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Life Purpose: Effect on Functional Decline and Quality of Life in Polio Survivors

Authors

  • Tracie C. Harrison PhD RN CS FNP,

    Assistant Professor, Corresponding authorSearch for more papers by this author
    • Tracie C. Harrison, PhD RN CS FNP, is an assistant professor at BAGNC Hartford and an Atlantic Post-doctoral Scholar, School of Nursing, University of Texas–Austin.

  • Alexa K. Stuifbergen PhD RN FAAN

    Professor and Associate DeanSearch for more papers by this author
    • Alexa K. Stuifbergen, PhD RN FAAN, is a professor and associate dean for research at the School of Nursing, University of Texas.


PO Box 344, Thorndale, TX 76577 or tharrison@mail.nur.utexas.edu

Abstract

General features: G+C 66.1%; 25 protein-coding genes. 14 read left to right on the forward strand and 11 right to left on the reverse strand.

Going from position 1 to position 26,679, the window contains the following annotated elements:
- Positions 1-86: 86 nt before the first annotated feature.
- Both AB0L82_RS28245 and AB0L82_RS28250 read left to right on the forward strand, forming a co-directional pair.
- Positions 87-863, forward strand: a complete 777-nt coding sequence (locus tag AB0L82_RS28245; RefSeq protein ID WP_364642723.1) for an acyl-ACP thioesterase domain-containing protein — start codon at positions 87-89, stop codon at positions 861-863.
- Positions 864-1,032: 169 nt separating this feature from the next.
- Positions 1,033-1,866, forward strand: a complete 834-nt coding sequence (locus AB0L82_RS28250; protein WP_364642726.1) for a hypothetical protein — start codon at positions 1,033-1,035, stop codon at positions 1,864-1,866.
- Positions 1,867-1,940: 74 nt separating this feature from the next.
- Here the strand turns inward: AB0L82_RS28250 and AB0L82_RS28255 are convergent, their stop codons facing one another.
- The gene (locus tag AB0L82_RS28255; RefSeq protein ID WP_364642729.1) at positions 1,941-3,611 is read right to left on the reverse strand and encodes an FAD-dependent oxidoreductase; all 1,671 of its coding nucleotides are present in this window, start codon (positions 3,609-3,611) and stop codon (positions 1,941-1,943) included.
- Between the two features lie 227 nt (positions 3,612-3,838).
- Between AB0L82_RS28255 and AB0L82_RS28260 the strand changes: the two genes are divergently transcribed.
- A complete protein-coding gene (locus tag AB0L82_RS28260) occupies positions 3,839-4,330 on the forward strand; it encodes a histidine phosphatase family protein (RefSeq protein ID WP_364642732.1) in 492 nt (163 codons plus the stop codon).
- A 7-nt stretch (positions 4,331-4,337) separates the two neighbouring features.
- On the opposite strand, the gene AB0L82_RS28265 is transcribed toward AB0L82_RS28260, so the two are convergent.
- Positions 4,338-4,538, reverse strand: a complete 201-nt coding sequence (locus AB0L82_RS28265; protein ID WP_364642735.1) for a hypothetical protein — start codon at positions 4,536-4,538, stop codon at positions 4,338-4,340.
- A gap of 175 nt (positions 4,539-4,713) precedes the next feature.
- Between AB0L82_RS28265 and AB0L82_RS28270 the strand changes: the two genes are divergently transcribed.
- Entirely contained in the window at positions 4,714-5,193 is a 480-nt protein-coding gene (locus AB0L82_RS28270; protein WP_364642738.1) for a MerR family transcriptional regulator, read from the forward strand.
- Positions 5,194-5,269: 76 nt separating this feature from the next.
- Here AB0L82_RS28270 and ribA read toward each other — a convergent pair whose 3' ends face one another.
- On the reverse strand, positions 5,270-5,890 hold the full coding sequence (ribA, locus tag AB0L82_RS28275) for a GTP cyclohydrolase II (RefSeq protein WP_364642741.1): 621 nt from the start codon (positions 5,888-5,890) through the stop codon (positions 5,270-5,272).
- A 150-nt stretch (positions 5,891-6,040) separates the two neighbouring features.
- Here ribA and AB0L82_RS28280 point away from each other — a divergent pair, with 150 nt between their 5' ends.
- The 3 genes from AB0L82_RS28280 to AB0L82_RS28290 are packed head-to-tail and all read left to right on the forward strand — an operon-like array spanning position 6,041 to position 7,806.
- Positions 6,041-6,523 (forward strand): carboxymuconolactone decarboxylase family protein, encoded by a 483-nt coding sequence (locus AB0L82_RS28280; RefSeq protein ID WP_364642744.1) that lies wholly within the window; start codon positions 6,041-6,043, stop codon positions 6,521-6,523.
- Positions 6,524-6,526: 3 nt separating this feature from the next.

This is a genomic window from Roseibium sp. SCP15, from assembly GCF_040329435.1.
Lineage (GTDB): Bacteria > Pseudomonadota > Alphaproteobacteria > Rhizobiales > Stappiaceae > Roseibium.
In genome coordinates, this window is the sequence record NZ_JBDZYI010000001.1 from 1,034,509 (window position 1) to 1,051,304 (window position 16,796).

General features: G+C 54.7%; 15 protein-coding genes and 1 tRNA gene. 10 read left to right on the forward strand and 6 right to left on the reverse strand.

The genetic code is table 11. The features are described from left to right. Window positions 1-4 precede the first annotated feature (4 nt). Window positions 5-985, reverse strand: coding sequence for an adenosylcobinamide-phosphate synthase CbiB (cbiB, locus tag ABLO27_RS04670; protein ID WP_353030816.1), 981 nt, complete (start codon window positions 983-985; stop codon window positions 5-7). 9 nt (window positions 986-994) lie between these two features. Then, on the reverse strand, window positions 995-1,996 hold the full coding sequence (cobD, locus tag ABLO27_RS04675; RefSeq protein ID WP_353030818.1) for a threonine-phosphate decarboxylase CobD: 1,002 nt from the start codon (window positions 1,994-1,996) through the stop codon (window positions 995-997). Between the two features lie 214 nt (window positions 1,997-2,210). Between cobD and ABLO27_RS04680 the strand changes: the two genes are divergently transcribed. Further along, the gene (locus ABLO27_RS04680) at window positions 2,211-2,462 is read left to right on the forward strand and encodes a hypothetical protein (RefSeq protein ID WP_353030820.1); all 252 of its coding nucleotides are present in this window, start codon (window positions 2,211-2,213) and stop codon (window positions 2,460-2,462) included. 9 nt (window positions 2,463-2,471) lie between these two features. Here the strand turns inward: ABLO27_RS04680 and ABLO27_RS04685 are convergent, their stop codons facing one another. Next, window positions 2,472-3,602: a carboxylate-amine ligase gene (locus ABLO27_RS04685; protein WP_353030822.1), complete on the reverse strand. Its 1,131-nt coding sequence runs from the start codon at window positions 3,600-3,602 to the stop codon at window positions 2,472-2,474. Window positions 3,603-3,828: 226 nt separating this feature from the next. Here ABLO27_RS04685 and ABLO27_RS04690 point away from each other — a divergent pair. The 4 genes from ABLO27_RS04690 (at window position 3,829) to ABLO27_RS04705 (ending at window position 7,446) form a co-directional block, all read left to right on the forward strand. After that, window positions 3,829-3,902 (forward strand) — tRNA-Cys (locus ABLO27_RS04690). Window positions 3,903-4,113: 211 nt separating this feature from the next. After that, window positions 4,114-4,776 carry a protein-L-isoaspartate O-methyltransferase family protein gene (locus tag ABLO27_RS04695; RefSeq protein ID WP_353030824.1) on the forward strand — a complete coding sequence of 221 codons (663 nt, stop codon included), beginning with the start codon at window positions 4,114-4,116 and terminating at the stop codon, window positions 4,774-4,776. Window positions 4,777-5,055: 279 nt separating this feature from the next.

This article explores the protective effects that finding a purpose in life has on the level of physical and mental impairment and overall quality of life. Results were gathered from a national sample of 2,153 polio survivors. Although the combined social and physical experience of living with the disabling effects of polio has been associated with accelerated aging due to an increased allostatic load, finding a purpose in life may diminish these effects. The findings of this study indicate that purpose in life is associated with less perceived decline in health. Moreover, purpose in life is predictive of better quality of life despite levels of physical and mental impairment. Rehabilitation nurses should consider ways to help persons with polio maintain activities and interests that promote their sense of purpose in life.

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